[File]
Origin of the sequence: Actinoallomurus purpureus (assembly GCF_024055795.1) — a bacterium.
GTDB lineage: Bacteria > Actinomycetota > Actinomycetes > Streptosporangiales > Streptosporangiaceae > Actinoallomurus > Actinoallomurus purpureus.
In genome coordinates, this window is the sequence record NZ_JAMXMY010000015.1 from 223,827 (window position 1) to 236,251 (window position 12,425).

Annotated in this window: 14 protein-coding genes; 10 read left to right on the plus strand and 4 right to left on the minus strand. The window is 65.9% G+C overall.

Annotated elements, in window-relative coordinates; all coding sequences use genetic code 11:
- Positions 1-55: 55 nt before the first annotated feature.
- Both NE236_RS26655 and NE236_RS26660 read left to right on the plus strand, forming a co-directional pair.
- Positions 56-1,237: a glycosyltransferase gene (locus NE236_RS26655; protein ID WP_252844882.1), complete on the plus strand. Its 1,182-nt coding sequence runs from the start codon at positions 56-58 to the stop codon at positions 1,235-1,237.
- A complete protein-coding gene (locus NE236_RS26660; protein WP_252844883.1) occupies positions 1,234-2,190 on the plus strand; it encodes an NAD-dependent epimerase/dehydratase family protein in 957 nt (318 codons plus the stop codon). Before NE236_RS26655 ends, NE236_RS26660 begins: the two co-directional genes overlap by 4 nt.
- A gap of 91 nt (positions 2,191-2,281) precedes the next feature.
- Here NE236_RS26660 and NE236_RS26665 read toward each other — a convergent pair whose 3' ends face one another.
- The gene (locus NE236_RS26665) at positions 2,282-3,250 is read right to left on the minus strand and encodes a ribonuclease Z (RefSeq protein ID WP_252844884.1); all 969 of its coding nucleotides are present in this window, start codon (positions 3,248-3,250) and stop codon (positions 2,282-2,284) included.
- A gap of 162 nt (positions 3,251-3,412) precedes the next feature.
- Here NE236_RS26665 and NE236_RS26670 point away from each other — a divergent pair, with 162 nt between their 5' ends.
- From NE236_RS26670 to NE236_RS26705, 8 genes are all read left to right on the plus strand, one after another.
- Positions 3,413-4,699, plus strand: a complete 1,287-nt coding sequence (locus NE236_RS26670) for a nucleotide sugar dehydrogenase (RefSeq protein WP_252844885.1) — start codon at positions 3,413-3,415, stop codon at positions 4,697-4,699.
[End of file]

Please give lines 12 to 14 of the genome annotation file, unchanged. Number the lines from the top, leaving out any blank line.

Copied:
- The gene (locus NE236_RS26665) at positions 2,282-3,250 is read right to left on the minus strand and encodes a ribonuclease Z (RefSeq protein ID WP_252844884.1); all 969 of its coding nucleotides are present in this window, start codon (positions 3,248-3,250) and stop codon (positions 2,282-2,284) included.
- A gap of 162 nt (positions 3,251-3,412) precedes the next feature.
- Here NE236_RS26665 and NE236_RS26670 point away from each other — a divergent pair, with 162 nt between their 5' ends.